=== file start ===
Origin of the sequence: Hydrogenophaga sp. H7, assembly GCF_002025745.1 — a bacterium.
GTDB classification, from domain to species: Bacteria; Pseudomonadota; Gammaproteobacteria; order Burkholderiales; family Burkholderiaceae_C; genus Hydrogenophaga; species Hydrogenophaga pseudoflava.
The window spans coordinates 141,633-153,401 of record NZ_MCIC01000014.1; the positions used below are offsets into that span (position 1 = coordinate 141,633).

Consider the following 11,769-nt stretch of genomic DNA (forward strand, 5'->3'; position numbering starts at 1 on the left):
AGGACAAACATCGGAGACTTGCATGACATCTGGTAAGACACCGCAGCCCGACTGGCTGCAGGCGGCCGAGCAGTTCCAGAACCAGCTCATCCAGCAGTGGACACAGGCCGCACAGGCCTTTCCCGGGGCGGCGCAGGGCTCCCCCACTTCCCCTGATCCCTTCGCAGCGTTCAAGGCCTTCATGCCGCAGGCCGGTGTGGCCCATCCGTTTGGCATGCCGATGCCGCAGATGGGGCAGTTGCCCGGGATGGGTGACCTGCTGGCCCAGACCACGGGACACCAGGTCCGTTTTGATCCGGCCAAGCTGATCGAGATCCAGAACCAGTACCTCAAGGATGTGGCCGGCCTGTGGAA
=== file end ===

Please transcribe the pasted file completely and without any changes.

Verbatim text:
Origin of the sequence: Hydrogenophaga sp. H7, assembly GCF_002025745.1 — a bacterium.
GTDB classification, from domain to species: Bacteria; Pseudomonadota; Gammaproteobacteria; order Burkholderiales; family Burkholderiaceae_C; genus Hydrogenophaga; species Hydrogenophaga pseudoflava.
The window spans coordinates 141,633-153,401 of record NZ_MCIC01000014.1; the positions used below are offsets into that span (position 1 = coordinate 141,633).

Consider the following 11,769-nt stretch of genomic DNA (forward strand, 5'->3'; position numbering starts at 1 on the left):
AGGACAAACATCGGAGACTTGCATGACATCTGGTAAGACACCGCAGCCCGACTGGCTGCAGGCGGCCGAGCAGTTCCAGAACCAGCTCATCCAGCAGTGGACACAGGCCGCACAGGCCTTTCCCGGGGCGGCGCAGGGCTCCCCCACTTCCCCTGATCCCTTCGCAGCGTTCAAGGCCTTCATGCCGCAGGCCGGTGTGGCCCATCCGTTTGGCATGCCGATGCCGCAGATGGGGCAGTTGCCCGGGATGGGTGACCTGCTGGCCCAGACCACGGGACACCAGGTCCGTTTTGATCCGGCCAAGCTGATCGAGATCCAGAACCAGTACCTCAAGGATGTGGCCGGCCTGTGGAA